I love the simplicity of purchasing an asset (which may or may not go up in value) but pays you regularly just because you own it. Similar to spending $200 on a Monopoly railway station and collecting $25 every time someone else lands on it (but not quite a 12.5% yield!) Or like buying an actual IRL (in real life) investment property and collecting rent, but with dividends there’s no having to pay for burst water pipes or repair works following shithouse tenants. I am a huge fan of collecting and growing dividends, and you should be too.

My next phase will involve buying shares outside of my Super, and I am heading towards that goal without any fear or worry. I am stress free about investing for my family’s future because I know the best way to go about it – a powerful lesson indeed.

“I am stress free about investing for my family’s future because I know the best way to go about it – a powerful lesson indeed.”

I certainly do not know everything, in fact I would not even claim to know a lot. However, I am sure that I know a lot more now than I did three years ago, before I started this exciting, roller coaster ride. I have learned lessons about media coverage, risk, profits, business, financial reporting, communications, annual reports, myself, my wife, my super and MS Excel.

There are a lot of Australian businesses out there, making a lot of money, being run by people keen to make even more money and pay it on to investors like me. (Credit: Pixabay on Pexels.com)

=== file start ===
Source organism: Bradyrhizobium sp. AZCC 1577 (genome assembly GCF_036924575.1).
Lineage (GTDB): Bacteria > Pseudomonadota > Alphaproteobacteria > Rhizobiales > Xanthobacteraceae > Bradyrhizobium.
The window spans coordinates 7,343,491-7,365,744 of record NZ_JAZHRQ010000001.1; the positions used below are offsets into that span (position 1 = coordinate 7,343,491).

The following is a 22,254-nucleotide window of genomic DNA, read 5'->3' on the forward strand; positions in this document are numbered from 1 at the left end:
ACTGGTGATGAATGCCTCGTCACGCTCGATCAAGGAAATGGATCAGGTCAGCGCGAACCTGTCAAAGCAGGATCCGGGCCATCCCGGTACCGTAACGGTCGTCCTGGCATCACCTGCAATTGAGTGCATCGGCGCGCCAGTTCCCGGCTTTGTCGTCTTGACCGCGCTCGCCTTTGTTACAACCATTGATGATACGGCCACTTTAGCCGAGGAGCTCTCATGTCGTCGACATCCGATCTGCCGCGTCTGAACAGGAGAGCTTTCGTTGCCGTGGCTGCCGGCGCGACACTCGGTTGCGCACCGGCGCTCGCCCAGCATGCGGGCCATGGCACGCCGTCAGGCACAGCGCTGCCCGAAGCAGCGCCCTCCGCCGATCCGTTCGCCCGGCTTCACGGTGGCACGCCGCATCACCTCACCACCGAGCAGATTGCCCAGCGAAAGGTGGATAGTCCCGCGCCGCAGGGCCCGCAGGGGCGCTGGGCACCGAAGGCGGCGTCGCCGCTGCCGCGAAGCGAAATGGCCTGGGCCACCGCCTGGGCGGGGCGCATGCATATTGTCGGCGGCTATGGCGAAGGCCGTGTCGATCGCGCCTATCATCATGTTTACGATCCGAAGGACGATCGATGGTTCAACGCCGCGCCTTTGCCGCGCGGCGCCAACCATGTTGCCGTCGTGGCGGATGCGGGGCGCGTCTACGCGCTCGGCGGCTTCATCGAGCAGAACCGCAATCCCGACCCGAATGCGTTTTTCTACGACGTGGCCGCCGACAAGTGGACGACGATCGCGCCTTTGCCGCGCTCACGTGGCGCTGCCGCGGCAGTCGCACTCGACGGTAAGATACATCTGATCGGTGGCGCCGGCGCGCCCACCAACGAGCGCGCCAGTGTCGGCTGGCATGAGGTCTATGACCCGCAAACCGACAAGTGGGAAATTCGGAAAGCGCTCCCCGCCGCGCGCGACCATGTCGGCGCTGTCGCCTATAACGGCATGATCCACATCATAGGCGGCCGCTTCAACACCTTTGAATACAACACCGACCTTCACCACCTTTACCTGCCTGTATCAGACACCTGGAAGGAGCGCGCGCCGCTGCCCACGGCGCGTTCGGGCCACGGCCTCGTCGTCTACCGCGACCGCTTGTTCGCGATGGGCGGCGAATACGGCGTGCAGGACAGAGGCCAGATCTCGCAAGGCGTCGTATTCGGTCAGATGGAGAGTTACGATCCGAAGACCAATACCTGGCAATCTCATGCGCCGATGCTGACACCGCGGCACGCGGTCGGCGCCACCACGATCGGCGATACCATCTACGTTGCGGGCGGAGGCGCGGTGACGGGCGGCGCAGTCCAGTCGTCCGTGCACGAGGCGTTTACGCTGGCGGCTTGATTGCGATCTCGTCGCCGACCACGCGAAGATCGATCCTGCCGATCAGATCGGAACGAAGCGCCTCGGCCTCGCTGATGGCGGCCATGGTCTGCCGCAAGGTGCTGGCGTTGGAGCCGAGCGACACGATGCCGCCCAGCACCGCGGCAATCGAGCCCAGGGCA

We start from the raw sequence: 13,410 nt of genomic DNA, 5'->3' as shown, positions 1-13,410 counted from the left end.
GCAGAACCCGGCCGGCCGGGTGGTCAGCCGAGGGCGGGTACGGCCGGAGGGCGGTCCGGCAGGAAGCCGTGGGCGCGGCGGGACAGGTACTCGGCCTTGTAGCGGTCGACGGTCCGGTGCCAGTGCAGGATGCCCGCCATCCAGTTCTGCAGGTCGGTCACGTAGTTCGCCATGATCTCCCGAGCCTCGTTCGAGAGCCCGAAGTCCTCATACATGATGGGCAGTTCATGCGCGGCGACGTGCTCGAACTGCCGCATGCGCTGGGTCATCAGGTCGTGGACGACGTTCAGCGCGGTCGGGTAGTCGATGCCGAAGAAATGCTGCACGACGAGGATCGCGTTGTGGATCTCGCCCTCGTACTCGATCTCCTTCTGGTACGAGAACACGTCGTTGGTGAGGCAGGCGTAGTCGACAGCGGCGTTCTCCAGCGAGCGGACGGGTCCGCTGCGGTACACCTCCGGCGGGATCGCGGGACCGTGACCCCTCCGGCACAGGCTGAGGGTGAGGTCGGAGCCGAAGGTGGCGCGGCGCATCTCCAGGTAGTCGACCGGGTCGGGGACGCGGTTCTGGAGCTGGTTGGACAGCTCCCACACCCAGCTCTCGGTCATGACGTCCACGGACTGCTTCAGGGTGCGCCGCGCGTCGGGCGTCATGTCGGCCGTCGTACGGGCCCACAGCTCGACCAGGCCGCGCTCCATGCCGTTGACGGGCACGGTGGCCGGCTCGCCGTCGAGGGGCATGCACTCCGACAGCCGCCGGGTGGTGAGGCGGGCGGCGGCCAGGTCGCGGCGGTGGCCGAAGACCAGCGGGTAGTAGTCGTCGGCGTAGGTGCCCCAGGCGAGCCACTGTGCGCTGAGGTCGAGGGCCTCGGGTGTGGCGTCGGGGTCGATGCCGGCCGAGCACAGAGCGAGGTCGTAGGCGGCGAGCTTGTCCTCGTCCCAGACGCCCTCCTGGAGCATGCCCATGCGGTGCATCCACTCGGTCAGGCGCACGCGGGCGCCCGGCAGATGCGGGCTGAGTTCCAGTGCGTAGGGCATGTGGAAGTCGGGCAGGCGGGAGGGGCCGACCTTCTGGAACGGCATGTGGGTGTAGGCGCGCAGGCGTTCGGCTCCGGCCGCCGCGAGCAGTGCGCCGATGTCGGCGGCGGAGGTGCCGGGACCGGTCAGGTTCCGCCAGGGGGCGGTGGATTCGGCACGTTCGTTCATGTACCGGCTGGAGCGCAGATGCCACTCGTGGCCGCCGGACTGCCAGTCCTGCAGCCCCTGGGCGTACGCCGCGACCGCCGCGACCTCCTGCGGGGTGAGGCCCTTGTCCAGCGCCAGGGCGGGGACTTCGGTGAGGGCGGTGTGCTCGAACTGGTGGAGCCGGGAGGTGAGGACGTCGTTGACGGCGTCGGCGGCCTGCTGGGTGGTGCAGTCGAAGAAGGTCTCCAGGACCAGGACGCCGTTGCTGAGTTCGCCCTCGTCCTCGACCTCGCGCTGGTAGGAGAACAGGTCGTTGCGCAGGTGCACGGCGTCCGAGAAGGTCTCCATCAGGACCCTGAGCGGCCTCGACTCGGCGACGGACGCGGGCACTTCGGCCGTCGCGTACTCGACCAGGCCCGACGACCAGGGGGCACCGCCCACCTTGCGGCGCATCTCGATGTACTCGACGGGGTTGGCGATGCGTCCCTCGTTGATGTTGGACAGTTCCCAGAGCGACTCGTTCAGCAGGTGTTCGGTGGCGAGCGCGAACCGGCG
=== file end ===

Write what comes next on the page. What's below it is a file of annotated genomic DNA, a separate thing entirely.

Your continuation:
In summary, without the Barefoot Investor by my side I would not stand a chance. And even with his insights and recommendations I still underperformed HostPlus significantly. But my dabbling into ChoicePlus was more about real-life lessons that making mega profits. Moving forward I will sell off my ChoicePlus shares slowly as I feel comfortable, when the timing suits our family’s situation – as I have done with Woolworths.

“I certainly do not know everything, in fact I would not even claim to know a lot. However, I am sure that I know a lot more now than I did three years ago, before I started this exciting, roller coaster ride.”

I will continue to over-contribute to my Super fund from my salary, up to 15% of my wage and we are about to start buying Vanguard shares with post-tax dollars.

I might be able to “earn” 2%pa with an online savings account like ING or Ubank, I might be able to save 3.5%pa off my mortgage, I might be able to pick my own individual ASX shares and continue to generate 6.18%pa. But I believe there is a better way.

As with many aspects of life, there can be powerful benefits in leaving certain things to the experts. Like HostPlus and Vanguard, whose results speak for themselves. So that’s what I am going to do.


HostPlus Performance Summary

Over three years Downunder Dad came second to the HostPlus Balanced Super Fund (Credit: HostPlus website)

Vanguard Australian Shares Index ETF Performance

Vanguard low-fee ASX listed VAS ETF has some incredible runs on the board. (Credit: Vanguard website)

Downunder Dad: Independent, Aussie and Personal undefined